Our 16-day Mongolian and Eastern Siberian motorcycle tour begins and ends in Barnaul in Eastern Siberia and continues into Mongolia, where riders spend eight days riding the vast expanses of this fascinating country. Take a look back through the photos and stories posted by our tour leader and participants.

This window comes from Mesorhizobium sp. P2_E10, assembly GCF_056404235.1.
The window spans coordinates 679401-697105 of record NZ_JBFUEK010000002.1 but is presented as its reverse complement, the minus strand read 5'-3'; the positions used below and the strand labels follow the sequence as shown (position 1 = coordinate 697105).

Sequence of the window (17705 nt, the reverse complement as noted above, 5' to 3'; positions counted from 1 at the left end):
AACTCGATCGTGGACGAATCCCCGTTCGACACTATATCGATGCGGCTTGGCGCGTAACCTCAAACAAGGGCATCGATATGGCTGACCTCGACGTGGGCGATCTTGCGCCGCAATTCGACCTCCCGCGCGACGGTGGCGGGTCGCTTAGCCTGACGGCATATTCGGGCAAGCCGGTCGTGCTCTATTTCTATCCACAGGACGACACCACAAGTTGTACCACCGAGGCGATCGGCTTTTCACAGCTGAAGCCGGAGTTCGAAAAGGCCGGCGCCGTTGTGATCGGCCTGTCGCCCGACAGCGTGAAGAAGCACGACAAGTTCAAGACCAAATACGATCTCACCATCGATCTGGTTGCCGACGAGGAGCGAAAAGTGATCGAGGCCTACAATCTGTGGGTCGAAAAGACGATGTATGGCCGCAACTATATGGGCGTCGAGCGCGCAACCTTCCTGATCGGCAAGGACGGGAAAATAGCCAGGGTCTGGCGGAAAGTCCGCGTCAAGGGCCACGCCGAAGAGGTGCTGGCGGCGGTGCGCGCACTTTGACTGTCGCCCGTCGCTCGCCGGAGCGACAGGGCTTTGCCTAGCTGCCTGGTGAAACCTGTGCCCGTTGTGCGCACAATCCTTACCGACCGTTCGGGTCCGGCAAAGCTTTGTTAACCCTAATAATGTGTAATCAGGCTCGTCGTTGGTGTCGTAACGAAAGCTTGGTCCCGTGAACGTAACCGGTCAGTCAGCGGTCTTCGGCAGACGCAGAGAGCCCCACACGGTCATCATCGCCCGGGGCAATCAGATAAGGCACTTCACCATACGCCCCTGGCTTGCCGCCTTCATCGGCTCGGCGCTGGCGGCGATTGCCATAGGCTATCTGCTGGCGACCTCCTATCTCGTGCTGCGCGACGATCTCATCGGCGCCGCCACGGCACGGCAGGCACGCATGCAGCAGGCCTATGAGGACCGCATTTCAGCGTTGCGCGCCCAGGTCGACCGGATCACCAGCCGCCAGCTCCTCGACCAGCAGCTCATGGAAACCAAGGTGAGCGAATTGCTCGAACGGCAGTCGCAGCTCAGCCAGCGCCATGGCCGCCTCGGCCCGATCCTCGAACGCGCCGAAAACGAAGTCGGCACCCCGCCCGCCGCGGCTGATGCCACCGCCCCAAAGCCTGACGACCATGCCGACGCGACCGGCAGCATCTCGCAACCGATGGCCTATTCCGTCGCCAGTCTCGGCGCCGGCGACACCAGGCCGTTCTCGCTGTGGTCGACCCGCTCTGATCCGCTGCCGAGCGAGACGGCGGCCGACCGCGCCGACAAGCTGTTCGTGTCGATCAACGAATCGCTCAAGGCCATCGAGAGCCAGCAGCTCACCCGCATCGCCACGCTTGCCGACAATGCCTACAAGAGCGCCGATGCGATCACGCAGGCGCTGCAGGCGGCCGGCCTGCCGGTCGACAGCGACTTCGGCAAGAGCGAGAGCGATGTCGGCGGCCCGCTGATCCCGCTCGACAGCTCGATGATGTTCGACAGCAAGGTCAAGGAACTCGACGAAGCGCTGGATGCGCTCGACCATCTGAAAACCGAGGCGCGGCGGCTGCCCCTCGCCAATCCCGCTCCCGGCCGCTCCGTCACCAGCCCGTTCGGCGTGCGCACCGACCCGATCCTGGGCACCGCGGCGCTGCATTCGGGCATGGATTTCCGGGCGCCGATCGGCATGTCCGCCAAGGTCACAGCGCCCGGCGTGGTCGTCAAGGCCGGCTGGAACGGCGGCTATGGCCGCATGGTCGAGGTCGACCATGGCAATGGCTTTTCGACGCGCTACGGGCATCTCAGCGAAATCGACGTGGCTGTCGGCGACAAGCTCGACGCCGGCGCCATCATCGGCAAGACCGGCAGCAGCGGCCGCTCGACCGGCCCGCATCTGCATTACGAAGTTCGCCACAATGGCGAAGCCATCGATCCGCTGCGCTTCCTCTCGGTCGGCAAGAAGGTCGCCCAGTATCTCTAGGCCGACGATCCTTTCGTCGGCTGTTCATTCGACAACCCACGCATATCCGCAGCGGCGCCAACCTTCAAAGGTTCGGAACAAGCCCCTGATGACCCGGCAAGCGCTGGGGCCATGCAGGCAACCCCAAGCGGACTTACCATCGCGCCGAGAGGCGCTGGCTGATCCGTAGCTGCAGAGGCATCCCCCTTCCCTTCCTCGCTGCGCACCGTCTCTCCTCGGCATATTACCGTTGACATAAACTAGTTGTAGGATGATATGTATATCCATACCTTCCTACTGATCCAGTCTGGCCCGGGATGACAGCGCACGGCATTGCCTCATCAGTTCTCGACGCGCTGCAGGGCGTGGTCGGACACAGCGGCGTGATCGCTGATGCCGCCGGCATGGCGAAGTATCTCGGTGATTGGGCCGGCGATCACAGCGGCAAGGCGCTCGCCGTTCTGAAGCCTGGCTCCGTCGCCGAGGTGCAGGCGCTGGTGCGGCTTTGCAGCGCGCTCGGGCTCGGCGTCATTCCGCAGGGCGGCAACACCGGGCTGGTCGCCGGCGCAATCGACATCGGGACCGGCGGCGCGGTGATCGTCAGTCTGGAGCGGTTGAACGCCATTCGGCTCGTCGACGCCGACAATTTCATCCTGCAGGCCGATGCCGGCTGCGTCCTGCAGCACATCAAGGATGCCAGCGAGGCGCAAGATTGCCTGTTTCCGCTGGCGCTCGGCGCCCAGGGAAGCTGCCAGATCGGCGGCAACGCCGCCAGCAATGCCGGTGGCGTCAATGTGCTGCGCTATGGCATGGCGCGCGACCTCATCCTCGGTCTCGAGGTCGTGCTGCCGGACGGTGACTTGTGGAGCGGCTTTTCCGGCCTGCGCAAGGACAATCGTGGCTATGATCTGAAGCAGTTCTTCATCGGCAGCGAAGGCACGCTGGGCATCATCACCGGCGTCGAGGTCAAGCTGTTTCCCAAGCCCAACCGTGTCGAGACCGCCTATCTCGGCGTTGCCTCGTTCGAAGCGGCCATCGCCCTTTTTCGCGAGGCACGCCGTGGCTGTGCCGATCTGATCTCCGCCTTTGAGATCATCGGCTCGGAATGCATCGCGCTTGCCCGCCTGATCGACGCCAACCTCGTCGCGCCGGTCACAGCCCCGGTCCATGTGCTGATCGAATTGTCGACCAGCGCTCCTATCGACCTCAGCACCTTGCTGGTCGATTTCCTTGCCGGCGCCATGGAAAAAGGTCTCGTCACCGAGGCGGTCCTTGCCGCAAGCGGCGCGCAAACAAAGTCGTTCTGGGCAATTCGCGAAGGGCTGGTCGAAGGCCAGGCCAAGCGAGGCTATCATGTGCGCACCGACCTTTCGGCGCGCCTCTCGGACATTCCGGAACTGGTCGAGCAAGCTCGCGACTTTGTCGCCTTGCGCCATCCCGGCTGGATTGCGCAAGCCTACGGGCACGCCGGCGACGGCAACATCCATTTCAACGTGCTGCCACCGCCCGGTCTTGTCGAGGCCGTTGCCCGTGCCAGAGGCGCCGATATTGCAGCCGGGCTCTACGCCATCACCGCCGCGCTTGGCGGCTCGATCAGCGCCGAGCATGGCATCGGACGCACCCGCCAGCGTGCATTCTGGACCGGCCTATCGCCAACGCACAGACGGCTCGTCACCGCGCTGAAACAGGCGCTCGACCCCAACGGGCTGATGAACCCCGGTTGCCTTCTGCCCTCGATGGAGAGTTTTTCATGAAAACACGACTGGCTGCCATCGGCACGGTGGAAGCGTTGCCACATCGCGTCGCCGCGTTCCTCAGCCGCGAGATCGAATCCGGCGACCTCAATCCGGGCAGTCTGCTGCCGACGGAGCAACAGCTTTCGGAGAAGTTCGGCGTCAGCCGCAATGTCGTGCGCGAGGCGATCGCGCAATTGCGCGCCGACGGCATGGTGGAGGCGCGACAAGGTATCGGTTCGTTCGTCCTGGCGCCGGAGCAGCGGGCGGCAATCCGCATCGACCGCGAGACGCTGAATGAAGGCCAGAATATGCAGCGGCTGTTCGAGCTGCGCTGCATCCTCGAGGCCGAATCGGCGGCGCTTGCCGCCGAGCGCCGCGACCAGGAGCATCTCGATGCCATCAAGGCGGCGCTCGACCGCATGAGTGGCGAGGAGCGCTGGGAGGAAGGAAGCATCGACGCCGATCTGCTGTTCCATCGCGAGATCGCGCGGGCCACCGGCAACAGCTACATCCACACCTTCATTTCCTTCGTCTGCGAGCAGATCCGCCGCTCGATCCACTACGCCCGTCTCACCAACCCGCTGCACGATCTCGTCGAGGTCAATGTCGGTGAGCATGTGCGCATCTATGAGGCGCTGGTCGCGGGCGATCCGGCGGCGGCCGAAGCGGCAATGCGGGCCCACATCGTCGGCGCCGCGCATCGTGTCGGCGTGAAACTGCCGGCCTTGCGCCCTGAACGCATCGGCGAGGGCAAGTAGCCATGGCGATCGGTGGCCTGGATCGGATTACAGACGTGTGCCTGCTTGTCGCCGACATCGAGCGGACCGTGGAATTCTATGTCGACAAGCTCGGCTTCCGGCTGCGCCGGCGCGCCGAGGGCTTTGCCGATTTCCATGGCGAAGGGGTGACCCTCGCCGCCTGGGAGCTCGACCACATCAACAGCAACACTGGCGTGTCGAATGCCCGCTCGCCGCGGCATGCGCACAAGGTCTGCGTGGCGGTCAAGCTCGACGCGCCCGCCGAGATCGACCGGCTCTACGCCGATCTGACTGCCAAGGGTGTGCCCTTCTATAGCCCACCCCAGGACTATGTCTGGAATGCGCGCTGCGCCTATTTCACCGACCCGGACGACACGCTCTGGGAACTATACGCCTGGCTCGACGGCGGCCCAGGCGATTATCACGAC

Majestic is not a word we use very often, but it is the best way to describe northern Mongolia, and even that doesn’t make the place any justice. (by Ricardo Serpa)On the first day in Mongolia, a little over two weeks ago. We stopped by a huge lake for lunch, under an almost cloudless sky, and this is what was facing us on the other side of the shores. Our very first glimpse of what the country we would be visiting for the next several days had to offer. An image from nowhere: this is the road between Russia and Mongolia, after the Russian border, and just before the asphalt turns into dirt, marking the proximity with the Mongolian side. We were in no country for around 20 kilometers only, but the differences in the landscapes, people and overall atmosphere of the places could be felt immediately, a totally unexpected sensation. Our adventure in Mongolia was about to start at this point… We crossed the border yesterday and rode close to 300 kms through one of the most beautiful landscapes I’ve seen in my entire life. The road was way more a track than a proper road, and it was pretty challenging, but every moment of it is forever registered in my mind. We will be camping in the countryside for the next 4 or 5 days, so no Internet access until the next town in this tour. For now, a nice view from a hill I rode to register the vastness around us. The bikes and the support truck look almost insignificant next to the mountains and the open field. Hard to imagine there’s more of it ahead of us… Back in Russia, after 9 intense days of riding through northern Mongolia’s steppes and deserts. Extremely challenging tracks and very long days, but a lifetime of unforgettable memories and experiences. We free-camped by lakes and rivers, slept in gerts and yurts, and were able to truly feel a very different, primitive and authentic part of the world. There will be a lot of work preparing the images, and the trip is not yet over, but I hope to be posting some photos here soon. For now, a fine moment in a restaurant (or sort of) in the middle of basically nowhere, sharing some local food with a friendly group. (by Ricardo Serpa)